3. Being Spontaneous. Today that was a total win. James and I were sitting on our new couch, which I must photograph as well, and we decided to make a movie that started in 15 minutes. After arriving at the movie theater and gasping at the amount of cars that flooded the parking lot, we spontaneously went to World Market, and then spontaneously picked up food. Very, very spontaneous and I am left with the high of the spontaneity.

So far, so good.


I write like!!!

I just became aware of the site I write like and instantly plugged in two different types of my writing- fiction and non fiction.

The fiction piece I submitted was:

“As if losing my hair wasn’t enough, I was beginning to lose my memory. What day was it? Trash littered the floor and the calendar had long been forgotten. Sometimes, when my body was cooperating and I could find the courage to, I’d sit out on the porch but at the first sight of a human I would scurry back into my cave. Why my mind must be tortured with thoughts of paranoia and anxiety, I don’t know but it was tearing me apart.
Food was a distant thought. My stomach surely has shrunk to less than half its normal size and with meals no longer a necessity, I could find no logical reason to interact with others. One would think that I’d have at least one distant relative or fairly close acquaintance but sadly I have no one but myself. I believe I cannot be saved.”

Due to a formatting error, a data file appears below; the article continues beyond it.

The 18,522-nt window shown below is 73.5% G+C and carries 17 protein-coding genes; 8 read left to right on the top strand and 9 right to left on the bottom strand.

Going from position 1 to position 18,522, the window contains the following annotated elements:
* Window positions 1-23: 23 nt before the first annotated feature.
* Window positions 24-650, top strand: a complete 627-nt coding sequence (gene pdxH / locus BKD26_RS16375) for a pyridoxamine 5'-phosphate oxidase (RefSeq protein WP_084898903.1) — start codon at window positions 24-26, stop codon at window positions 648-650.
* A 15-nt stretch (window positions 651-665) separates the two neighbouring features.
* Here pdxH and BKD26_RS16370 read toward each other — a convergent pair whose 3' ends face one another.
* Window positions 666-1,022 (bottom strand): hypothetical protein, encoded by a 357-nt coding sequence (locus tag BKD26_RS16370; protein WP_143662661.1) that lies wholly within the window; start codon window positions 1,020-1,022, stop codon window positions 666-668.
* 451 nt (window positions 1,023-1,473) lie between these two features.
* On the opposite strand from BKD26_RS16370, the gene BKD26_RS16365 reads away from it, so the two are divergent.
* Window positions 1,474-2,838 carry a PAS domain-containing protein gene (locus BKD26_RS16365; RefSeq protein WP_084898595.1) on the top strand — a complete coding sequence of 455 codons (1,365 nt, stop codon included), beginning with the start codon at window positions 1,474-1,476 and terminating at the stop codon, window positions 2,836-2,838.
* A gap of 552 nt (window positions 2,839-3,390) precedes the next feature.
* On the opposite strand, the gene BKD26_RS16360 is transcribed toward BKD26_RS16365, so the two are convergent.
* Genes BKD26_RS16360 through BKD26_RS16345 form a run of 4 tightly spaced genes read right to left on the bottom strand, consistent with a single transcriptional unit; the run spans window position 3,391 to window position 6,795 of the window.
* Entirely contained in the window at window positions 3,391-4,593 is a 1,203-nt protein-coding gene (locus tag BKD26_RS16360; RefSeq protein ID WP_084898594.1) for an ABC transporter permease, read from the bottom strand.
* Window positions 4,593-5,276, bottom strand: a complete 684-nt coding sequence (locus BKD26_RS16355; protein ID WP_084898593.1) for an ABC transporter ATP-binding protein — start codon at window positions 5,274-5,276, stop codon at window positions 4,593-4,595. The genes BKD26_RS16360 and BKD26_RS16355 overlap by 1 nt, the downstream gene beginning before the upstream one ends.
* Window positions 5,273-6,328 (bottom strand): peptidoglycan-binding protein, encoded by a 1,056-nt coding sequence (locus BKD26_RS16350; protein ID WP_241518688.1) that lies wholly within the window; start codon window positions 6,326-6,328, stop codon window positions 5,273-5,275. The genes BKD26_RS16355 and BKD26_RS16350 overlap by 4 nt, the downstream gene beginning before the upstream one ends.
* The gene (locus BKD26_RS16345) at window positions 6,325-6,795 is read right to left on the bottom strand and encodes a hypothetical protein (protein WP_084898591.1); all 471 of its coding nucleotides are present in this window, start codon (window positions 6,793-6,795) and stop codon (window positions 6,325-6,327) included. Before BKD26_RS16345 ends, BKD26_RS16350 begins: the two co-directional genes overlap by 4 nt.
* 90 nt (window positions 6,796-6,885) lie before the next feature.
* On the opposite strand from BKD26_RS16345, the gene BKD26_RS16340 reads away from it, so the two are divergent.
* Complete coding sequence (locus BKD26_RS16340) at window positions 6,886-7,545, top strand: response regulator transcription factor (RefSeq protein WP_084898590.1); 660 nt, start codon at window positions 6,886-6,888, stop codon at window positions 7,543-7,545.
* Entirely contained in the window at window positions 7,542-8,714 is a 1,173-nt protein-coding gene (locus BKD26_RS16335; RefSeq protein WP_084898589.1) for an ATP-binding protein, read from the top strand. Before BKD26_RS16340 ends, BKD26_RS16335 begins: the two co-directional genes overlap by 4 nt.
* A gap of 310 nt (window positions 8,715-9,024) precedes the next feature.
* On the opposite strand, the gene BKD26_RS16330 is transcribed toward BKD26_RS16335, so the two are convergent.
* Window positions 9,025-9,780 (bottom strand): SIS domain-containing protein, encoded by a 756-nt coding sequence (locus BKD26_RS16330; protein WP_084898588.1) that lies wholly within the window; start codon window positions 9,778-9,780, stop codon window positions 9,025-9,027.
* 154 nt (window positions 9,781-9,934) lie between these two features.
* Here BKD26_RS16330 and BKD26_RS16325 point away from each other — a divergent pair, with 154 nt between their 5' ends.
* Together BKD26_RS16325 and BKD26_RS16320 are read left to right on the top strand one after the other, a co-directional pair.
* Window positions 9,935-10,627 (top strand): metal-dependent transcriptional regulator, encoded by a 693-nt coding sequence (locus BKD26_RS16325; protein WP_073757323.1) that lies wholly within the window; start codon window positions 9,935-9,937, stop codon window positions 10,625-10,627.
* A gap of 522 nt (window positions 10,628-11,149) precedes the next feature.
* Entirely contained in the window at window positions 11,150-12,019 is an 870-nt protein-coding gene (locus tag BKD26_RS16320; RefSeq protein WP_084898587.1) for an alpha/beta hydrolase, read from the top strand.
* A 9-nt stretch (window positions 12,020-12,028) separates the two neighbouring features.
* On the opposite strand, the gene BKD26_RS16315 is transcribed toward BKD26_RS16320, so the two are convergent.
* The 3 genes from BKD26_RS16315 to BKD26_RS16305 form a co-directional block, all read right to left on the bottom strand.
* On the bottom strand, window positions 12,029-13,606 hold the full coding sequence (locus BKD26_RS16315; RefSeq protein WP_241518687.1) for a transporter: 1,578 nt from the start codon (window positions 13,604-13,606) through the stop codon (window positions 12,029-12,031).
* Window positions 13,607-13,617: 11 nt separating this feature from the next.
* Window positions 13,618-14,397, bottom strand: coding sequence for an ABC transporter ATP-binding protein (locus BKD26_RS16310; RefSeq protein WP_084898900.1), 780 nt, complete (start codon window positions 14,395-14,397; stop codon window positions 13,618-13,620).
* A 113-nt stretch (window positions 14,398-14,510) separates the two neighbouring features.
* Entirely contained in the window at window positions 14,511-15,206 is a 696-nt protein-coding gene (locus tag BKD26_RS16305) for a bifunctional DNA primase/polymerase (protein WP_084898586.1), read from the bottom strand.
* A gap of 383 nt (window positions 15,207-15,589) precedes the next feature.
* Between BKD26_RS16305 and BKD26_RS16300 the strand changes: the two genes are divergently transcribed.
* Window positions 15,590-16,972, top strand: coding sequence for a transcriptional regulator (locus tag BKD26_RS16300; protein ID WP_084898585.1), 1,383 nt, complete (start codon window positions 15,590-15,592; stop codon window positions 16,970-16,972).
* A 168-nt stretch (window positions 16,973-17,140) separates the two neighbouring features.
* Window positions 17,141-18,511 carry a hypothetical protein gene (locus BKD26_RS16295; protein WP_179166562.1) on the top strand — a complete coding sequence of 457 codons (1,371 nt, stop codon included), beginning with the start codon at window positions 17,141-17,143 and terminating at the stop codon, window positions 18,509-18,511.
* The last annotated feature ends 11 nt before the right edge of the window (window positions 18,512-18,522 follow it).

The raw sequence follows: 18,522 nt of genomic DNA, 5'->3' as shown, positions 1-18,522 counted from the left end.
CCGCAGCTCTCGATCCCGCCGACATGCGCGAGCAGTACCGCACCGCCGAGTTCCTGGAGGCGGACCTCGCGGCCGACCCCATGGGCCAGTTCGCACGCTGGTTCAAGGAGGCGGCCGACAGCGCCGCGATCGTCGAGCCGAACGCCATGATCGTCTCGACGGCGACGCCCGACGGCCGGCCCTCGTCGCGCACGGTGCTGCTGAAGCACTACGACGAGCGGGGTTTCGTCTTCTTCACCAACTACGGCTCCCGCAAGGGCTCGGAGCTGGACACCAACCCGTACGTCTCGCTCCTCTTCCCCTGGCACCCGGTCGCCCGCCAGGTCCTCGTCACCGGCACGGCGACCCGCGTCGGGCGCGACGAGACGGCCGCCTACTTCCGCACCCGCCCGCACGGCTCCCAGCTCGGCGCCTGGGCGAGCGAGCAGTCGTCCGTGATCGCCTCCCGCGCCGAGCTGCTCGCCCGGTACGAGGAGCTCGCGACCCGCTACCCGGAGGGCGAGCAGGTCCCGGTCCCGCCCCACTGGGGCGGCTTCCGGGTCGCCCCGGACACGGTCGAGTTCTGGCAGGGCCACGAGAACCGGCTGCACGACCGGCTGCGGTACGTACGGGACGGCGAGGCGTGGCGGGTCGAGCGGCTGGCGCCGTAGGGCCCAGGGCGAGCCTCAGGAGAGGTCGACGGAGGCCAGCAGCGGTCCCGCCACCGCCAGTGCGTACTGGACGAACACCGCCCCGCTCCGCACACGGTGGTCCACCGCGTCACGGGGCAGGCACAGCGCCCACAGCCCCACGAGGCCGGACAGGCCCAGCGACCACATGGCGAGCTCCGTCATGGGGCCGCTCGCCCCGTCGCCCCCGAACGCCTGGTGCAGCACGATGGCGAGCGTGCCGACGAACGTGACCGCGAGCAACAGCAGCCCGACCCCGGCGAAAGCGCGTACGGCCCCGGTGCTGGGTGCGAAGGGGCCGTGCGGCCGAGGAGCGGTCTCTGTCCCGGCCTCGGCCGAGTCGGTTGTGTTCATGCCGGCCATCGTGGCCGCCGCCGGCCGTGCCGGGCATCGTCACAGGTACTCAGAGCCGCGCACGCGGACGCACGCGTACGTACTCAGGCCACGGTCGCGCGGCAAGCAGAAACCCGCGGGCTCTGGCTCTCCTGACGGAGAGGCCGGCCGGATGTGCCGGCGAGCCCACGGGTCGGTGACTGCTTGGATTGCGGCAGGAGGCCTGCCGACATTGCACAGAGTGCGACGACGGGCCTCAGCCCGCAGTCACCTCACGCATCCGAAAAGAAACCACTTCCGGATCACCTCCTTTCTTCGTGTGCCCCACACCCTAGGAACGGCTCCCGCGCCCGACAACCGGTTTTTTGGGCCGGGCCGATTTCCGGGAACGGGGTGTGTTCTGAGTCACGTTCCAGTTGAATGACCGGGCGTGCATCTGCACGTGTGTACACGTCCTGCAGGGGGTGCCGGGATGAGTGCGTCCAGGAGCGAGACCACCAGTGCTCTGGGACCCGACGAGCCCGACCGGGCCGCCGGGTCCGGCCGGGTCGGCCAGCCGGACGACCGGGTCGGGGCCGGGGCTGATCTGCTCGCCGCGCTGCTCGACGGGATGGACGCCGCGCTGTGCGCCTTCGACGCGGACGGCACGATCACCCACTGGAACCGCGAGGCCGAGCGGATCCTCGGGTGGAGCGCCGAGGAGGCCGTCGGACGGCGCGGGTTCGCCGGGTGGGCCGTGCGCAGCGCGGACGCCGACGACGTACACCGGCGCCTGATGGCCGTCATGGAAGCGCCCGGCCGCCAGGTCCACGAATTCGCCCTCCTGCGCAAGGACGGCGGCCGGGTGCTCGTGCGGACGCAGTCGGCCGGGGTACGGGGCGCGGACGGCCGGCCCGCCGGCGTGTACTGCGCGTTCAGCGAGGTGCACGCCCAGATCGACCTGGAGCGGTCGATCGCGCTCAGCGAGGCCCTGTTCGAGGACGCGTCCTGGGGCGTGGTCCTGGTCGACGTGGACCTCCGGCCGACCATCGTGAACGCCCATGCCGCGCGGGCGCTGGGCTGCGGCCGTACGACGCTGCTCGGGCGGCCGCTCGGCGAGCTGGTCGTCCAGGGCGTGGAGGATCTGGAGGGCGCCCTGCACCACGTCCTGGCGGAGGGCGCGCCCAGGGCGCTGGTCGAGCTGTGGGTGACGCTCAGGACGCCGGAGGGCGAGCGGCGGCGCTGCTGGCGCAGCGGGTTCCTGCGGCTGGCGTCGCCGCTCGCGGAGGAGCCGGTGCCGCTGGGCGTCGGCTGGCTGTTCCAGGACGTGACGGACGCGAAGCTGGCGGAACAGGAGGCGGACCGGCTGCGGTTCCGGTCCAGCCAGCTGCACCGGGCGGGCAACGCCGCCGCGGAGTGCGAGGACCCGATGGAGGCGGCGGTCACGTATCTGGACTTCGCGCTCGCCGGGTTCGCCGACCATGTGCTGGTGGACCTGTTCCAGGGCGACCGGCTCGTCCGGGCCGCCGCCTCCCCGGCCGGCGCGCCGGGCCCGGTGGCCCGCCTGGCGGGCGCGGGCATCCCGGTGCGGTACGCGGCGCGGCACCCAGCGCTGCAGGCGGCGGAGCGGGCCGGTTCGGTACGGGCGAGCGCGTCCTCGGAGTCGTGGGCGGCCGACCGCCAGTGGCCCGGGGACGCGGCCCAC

And I was taken to this

I write like

!!! I love Stephen King, as some of my other posts hint to, and his style of writing has been an inspiration.

The nonfiction piece I submitted was:

“I come to these keys in an attempt to avoid a potential hell. My eyes may very well be sunken into my skull for I feel I have no human qualities that could distinguish me from a corpse. Normally, I would be ecstatic for the liquid stored away in the vicinities of my freezer however the drunken happiness that I will be incapable of remembering is not sufficient for the main fact that my emotions will exponentially grow and foolish antics will begin, antics I do not wish to make myself vulnerable to.
The peak will leave me content for the hour, but the sole reason for not consuming the liquid is the never ending downfall that will leave me incapacitated.